December 2007


A Fabulous First Visit

I had a great visit with a kindergarten class last Friday. Thanks Mrs Nichols and Mrs Kamachi! We read Let’s Go! We pretended to walk, canoe, gallop, sail, chug-chug-choo-choo, fly fast, and blast into space. We found the dog Scot Ritchie hid in his illustrations.

Here’s me. There are kids there, honestly. I’m checking on permission about showing pics of the kids but for now here it is cropped in tightly to show only me.

This was my first reading for Let’s Go! It’s been several years since I last did presentations to classes. I love four and five year olds! But I was struck once more by the realization that it’s not to my best advantage to ask open-ended questions to this age group. Unless, that is, I wanted to hear about last night’s dinner or the time when that dad’s car got stuck and they had to call in the tow truck and….

They were an excellent audience. The best moment was when, after I read the line “Iron steam ships chewed the miles of sea,” one boy at the front looked pensive and said “Chewed?” That prompted a great talk about why I chose that word as opposed to another (sailed, crossed, traveled, etc.) and about the feeling I had hoped to invoke in readers when they came across that word. We all chewed on that for awhile. (Cool, it worked!!)

I hope they enjoyed our time together as much as I did. Thank you!

© Lizann Flatt,
No part of this blog may be used without written permission from the author.

Tag, I’m It! Oh no!

Thanks to Rebecca for tagging me. I had no clue what this was until now. But I’m having fun reading blogs I’ve never read before. So now that I’m IT (ooh, don’t I wish that actually made me as Fly as it sounds!!) I’m supposed to write five random things about myself. Hmmmm… here goes:

1. I absolutely love barbecue Fritos corn chips But don’t even bother looking at that annoying nutritional analysis thing. It’s just depressing.

2. I confess to liking The Bratz music CDs, especially “Forever Diamonds”. But don’t get me started about the rest of their merchandise.

3. I have not read a novel written for adults in over two years. There are too many good YA and MG novels waiting for me to read them.

4. I am terrified of writing a first draft. I will avoid a first draft for as long as possible. I am so in love with the story in my head that fear of the drek that will appear once I write it down keeps me performing mental gymnastics to trick myself into writing.

5. Once I stop the madness and get some semblance of drek down, once I have a first draft done, I actually like revising.

And now I get to tag up to five other bloggers by naming them here and by leaving a comment on their blog to tell them they’re tagged. Um, well, I don’t know five others…or at least not well enough to tag. But here are three terrific ladies who also blog and also write, and since I know them a little may they forgive me if this annoys them (:>). I’m going to tag Fiona Bayrock, Mary Bowman-Kruhm, and Deborah Jackson. Enjoy!

© Lizann Flatt,
No part of this blog may be used without written permission from the author.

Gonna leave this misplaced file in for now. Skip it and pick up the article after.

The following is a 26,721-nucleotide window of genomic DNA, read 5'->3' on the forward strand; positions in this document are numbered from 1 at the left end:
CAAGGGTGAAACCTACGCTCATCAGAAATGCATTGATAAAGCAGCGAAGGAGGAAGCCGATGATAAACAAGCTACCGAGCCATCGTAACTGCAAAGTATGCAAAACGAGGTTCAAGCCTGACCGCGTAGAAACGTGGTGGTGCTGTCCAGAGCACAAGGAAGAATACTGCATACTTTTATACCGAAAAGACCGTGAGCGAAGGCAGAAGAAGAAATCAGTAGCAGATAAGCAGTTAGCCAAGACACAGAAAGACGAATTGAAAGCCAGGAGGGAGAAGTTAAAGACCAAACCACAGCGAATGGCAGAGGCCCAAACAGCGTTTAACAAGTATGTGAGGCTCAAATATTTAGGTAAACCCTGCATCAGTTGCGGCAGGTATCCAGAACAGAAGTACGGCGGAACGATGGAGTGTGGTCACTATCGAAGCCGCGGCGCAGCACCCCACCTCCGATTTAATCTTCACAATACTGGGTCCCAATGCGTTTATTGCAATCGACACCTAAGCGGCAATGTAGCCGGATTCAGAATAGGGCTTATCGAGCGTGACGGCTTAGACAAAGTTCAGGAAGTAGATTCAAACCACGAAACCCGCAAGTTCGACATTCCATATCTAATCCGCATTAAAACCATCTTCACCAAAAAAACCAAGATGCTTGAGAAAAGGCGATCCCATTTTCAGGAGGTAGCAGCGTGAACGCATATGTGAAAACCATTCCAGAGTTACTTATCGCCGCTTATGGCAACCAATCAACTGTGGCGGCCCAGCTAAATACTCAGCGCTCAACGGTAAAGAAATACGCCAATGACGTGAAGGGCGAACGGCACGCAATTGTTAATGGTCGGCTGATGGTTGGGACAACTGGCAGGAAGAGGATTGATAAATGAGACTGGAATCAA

You Scream, so I Scream, and I’m Not Talking for Ice Cream

Here’s something I’ve got to get off my chest because it’s been there awhile. I’ve read a lot of stories both published and unpublished (the “un” variety as a writing instructor for the Institute of Children’s Literature for the past ten years, and as a children’s magazine editor in my previous life). From all that reading I have come to realize that I have some language usage pet peeves. One of those is screaming. Yes, screaming.

How, you might well ask, could I be peeved about screaming? It’s like this: When a story character starts screaming in complete sentences I go off into a peevey little fit (warning: it’s not pretty).

Who screams in complete sentences? The technical dictionary definition might disagree but to me a scream is an inarticulate and high volume expression of complete terror or pain. How do you even spell that?


Nah, too tame. Only works in comics with a visual for the facial expression to get the right feel. To be honest I can’t even come up with a spelling for a scream. I’m a big fan of the obvious:

He screamed.

There you go. That’s all you need. Brief. Powerful. I think it conveys all you need to know.

So when I see something like this I want to scream:

“Get in here and put on some shoes or your socks are gonna turn black!” she screamed.

Okay, confession time. If you’ve ever procreated you’ve surely uttered a phrase similar to that at some point in your child-rearing career. But surely a better dialog tag would be:
yelled, or

Disagree? Think it has to be ‘scream’ because it needs to be a really forceful sentence and the woman is really, really mad? Imagine, then, that sentence uttered in a state of terror or pain or as a desperate last-ditch plea for salvation. Go on, imagine it. Here it is again:

“Get in here and put on some shoes or your socks are gonna turn black!” she screamed.

Now if in your story the effect you were going for really is some crazed and insane laundry-obsessed woman with spittle flying out of her mouth and maybe the suggestion of rabies about her, okay then. I concede. Go for it.

But if not may I humbly suggest:
yelled, or

I’m sure my man Roget could suggest a few dozen others. But then again that’s probably where the prolific use of scream in this way comes from in the first place, isn’t it? Thesaurus abuse! Thesaurus abuse!

So please, I beg you, save what little sanity I’ve got left. Save me from my peevey fits. If you’ve got to scream, scream with careful consideration, okay?

The English language…what a scream!

(What are your writing related pet peeves?)

© Lizann Flatt,
No part of this blog may be used without written permission from the author.